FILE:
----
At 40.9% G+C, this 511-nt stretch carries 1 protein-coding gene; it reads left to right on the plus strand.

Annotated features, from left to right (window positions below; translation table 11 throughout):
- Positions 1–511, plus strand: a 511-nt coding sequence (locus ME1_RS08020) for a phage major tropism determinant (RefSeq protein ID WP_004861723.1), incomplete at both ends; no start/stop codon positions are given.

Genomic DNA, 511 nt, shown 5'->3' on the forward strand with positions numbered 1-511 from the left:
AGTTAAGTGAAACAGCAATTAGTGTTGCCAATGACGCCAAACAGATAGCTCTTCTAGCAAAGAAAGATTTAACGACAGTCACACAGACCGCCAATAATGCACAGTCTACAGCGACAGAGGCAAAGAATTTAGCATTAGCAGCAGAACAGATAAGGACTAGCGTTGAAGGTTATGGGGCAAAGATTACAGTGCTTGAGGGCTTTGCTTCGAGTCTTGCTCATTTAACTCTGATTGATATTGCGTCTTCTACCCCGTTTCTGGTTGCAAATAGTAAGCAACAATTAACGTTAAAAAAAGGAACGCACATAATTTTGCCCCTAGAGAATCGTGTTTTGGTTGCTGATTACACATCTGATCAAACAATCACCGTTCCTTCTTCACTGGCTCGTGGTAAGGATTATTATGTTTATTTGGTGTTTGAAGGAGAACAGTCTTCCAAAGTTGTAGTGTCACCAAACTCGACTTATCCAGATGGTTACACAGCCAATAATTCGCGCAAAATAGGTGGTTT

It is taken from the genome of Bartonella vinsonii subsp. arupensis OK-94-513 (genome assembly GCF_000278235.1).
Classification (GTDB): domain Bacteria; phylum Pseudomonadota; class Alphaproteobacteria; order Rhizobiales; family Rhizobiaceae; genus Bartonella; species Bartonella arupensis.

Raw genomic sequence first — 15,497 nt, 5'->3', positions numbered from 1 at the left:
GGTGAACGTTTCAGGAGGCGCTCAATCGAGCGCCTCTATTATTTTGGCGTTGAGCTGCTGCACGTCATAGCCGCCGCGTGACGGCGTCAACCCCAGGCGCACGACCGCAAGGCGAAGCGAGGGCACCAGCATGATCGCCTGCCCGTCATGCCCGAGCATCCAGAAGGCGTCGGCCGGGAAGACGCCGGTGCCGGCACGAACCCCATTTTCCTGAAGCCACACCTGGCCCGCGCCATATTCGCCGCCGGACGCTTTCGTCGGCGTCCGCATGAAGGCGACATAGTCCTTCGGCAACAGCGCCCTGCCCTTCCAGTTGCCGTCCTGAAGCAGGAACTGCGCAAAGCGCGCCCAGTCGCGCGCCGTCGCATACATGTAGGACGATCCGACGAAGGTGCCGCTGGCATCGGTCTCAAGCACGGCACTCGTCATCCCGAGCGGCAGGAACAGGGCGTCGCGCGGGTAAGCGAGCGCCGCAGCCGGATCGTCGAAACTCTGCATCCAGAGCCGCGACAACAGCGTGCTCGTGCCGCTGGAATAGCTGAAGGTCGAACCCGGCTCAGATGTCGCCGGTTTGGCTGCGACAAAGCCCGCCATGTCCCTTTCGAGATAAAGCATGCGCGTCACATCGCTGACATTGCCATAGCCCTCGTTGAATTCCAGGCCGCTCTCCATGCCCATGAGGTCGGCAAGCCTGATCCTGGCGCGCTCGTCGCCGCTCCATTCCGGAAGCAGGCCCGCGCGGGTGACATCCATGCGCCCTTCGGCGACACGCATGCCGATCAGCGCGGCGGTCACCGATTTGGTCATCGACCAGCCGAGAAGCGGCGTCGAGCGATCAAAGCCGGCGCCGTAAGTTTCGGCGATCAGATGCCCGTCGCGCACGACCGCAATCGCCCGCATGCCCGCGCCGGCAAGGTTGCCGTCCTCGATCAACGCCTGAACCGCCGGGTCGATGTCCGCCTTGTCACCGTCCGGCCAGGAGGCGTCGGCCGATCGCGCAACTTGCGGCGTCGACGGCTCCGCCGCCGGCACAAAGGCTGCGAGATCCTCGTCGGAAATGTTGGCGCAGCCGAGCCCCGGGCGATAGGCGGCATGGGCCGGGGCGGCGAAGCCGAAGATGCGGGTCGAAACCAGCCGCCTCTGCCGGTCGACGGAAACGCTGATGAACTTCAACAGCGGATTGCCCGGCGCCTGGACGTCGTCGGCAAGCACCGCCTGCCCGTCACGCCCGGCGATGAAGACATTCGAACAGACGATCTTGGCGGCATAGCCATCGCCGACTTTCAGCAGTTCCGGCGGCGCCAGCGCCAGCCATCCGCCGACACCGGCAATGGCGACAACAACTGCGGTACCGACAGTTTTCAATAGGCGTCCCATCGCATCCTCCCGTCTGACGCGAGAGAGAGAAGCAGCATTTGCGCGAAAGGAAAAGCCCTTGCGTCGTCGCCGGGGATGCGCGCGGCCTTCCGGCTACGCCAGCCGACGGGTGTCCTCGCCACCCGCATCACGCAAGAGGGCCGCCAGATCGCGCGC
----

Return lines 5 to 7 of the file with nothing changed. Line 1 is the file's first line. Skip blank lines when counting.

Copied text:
AGTTAAGTGAAACAGCAATTAGTGTTGCCAATGACGCCAAACAGATAGCTCTTCTAGCAAAGAAAGATTTAACGACAGTCACACAGACCGCCAATAATGCACAGTCTACAGCGACAGAGGCAAAGAATTTAGCATTAGCAGCAGAACAGATAAGGACTAGCGTTGAAGGTTATGGGGCAAAGATTACAGTGCTTGAGGGCTTTGCTTCGAGTCTTGCTCATTTAACTCTGATTGATATTGCGTCTTCTACCCCGTTTCTGGTTGCAAATAGTAAGCAACAATTAACGTTAAAAAAAGGAACGCACATAATTTTGCCCCTAGAGAATCGTGTTTTGGTTGCTGATTACACATCTGATCAAACAATCACCGTTCCTTCTTCACTGGCTCGTGGTAAGGATTATTATGTTTATTTGGTGTTTGAAGGAGAACAGTCTTCCAAAGTTGTAGTGTCACCAAACTCGACTTATCCAGATGGTTACACAGCCAATAATTCGCGCAAAATAGGTGGTTT

It is taken from the genome of Bartonella vinsonii subsp. arupensis OK-94-513 (genome assembly GCF_000278235.1).
Classification (GTDB): domain Bacteria; phylum Pseudomonadota; class Alphaproteobacteria; order Rhizobiales; family Rhizobiaceae; genus Bartonella; species Bartonella arupensis.